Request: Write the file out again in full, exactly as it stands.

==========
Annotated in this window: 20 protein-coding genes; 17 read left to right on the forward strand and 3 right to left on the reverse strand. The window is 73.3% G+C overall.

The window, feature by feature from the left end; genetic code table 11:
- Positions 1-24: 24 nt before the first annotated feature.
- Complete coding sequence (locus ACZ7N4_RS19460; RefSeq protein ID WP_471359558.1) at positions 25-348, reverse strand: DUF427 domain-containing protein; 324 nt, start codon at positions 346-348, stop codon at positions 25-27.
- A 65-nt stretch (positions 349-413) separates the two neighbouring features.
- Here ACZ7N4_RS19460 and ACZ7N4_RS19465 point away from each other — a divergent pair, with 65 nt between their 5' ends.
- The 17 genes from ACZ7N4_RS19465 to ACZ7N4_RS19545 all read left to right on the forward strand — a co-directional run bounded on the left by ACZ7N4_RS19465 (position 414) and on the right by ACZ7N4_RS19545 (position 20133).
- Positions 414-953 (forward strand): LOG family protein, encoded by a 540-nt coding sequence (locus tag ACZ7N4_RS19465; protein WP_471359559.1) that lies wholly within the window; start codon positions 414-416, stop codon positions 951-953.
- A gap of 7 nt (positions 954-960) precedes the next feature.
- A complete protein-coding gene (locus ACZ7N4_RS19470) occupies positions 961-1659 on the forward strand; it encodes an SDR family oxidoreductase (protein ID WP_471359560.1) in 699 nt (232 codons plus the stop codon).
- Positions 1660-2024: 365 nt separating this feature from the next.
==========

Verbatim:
Annotated in this window: 20 protein-coding genes; 17 read left to right on the forward strand and 3 right to left on the reverse strand. The window is 73.3% G+C overall.

The window, feature by feature from the left end; genetic code table 11:
- Positions 1-24: 24 nt before the first annotated feature.
- Complete coding sequence (locus ACZ7N4_RS19460; RefSeq protein ID WP_471359558.1) at positions 25-348, reverse strand: DUF427 domain-containing protein; 324 nt, start codon at positions 346-348, stop codon at positions 25-27.
- A 65-nt stretch (positions 349-413) separates the two neighbouring features.
- Here ACZ7N4_RS19460 and ACZ7N4_RS19465 point away from each other — a divergent pair, with 65 nt between their 5' ends.
- The 17 genes from ACZ7N4_RS19465 to ACZ7N4_RS19545 all read left to right on the forward strand — a co-directional run bounded on the left by ACZ7N4_RS19465 (position 414) and on the right by ACZ7N4_RS19545 (position 20133).
- Positions 414-953 (forward strand): LOG family protein, encoded by a 540-nt coding sequence (locus tag ACZ7N4_RS19465; protein WP_471359559.1) that lies wholly within the window; start codon positions 414-416, stop codon positions 951-953.
- A gap of 7 nt (positions 954-960) precedes the next feature.
- A complete protein-coding gene (locus ACZ7N4_RS19470) occupies positions 961-1659 on the forward strand; it encodes an SDR family oxidoreductase (protein ID WP_471359560.1) in 699 nt (232 codons plus the stop codon).
- Positions 1660-2024: 365 nt separating this feature from the next.